Ben Lomond, from Arnolds Heights, a part of Tasmans Peak, Van Diemen's Land.

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Title

Ben Lomond, from Arnolds Heights, a part of Tasmans Peak, Van Diemen's Land.

Author

Author not identified

Source

[Not applicable]

Publication date

1825

Type

About the work

Language

English

Country of context

Australia

Full text

Ben Lomond, from Arnolds Heights, a part of Tasmans Peak, Van Diemen's Land.

THE Scene here depicted is taken from one of the most barren Hills in the whole Island, and includes a vast extent of country. The Stream, which is seen winding down the low land, is the head of the River SOUTH ESK. To the left is part of MACQUARIE PLAINS: they are very extensive, and the Soil is excellent. The Land in the extreme distance is part of an immense tract of Mountainous Land in the COUNTY of CORNWALL, lying to the right of LAUNCESTON; and which, being seen from the side of the river ESK, gives to the truly interesting View, a termination of the sublimest grandeur. A small portion of those extensive Plains, called Epping Forest, is visible on the left; but it admits of no comparison with the whole of that fertile tract of Pasturage, which runs nearly to the Road leading from HOBART TOWN to PORT DALRYMPLE.

TASMAN'S PEAK is about one hundred miles from HOBART TOWN and about twenty miles to the right of the Road leading to LAUNCESTON, which is about forty miles from the place at which this View was taken. The top of TASMAN'S PEAK is, for the most part, extremely rocky, though in places there is very fine grass. The Landscape from hence, in almost every direction, is picturesque and beautiful; but it wants the introduction of habitable Dwellings, to break the too-great sameness which prevails.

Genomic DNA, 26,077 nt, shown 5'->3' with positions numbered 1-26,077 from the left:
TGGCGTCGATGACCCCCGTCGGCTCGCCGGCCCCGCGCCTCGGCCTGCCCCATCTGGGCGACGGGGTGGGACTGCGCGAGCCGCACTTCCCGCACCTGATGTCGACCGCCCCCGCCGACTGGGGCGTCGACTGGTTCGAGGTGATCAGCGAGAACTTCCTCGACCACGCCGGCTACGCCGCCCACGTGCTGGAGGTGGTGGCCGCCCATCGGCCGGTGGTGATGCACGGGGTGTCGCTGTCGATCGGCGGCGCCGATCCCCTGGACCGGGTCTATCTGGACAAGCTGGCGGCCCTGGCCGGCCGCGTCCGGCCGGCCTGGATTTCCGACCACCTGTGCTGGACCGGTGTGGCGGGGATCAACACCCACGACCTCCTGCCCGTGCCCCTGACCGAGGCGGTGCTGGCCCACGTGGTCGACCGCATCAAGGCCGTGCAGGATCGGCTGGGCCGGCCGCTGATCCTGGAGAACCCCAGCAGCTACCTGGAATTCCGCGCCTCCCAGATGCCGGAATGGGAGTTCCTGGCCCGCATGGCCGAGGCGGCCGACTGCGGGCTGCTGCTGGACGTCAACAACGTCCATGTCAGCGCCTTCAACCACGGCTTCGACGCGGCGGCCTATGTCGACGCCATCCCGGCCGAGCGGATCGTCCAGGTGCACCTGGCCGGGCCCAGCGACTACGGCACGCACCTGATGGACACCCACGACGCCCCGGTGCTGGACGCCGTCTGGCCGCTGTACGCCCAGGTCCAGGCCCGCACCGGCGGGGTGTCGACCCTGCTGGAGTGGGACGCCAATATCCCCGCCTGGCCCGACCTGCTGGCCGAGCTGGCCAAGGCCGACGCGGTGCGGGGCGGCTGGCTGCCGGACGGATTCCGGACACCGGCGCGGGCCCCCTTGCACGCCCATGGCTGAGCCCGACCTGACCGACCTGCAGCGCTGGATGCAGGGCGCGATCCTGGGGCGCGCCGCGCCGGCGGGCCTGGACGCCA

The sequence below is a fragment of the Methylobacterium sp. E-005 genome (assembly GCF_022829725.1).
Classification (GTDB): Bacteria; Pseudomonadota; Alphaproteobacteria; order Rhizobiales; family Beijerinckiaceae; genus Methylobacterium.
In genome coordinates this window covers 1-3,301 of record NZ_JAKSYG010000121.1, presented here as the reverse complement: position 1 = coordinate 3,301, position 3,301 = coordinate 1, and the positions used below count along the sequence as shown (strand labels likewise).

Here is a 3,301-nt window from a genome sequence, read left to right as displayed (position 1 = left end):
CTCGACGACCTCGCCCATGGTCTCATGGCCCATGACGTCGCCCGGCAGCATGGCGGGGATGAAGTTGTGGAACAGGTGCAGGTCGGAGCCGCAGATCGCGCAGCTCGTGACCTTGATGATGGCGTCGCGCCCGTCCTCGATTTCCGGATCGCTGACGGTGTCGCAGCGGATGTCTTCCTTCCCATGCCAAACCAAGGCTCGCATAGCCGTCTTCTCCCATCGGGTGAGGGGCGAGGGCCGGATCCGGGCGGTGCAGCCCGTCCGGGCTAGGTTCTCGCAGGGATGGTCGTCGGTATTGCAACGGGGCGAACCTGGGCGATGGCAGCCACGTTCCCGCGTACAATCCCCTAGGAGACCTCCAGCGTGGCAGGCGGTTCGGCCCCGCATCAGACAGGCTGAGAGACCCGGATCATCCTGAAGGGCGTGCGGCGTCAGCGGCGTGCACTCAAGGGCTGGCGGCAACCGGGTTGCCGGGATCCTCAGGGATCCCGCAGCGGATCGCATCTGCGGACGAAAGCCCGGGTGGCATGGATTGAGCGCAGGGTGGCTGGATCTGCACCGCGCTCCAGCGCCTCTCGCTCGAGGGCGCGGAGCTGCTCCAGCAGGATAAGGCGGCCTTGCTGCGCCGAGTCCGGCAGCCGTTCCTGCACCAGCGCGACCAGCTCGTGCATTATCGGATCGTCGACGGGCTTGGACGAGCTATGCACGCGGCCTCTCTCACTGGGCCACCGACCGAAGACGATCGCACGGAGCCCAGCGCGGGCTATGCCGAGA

The Soil, in almost every direction in this vicinity, is excellent; and, upon the high Lands, there is a remarkable verdure, even in hot weather: so much so, that STOCKMAN remarks, that there has been plenty of grass upon these heights, at times when the Cattle are driven down to the valleys for water; as not a drop could be procured on the plains above, or in the forest-land adjoining.

PATRICK'S HEAD, a high conical-formed Hill, is about thirty miles from hence, and near the Sea-side. It is an excellent Land-mark, and may be seen many miles off at Sea.

Vast flocks of the large Forest Kangaroo inhabit this part of the country. There are also Emus. The Bush abounds with Pigeons, and the various kinds of Parrots, Paroquets, &c. c. The Timber consists chiefly of the different species of the Eucalyptus, and some species of the Casurina; but it is not so plentiful as in many other parts of the Colony.

Accompanying text, 1825.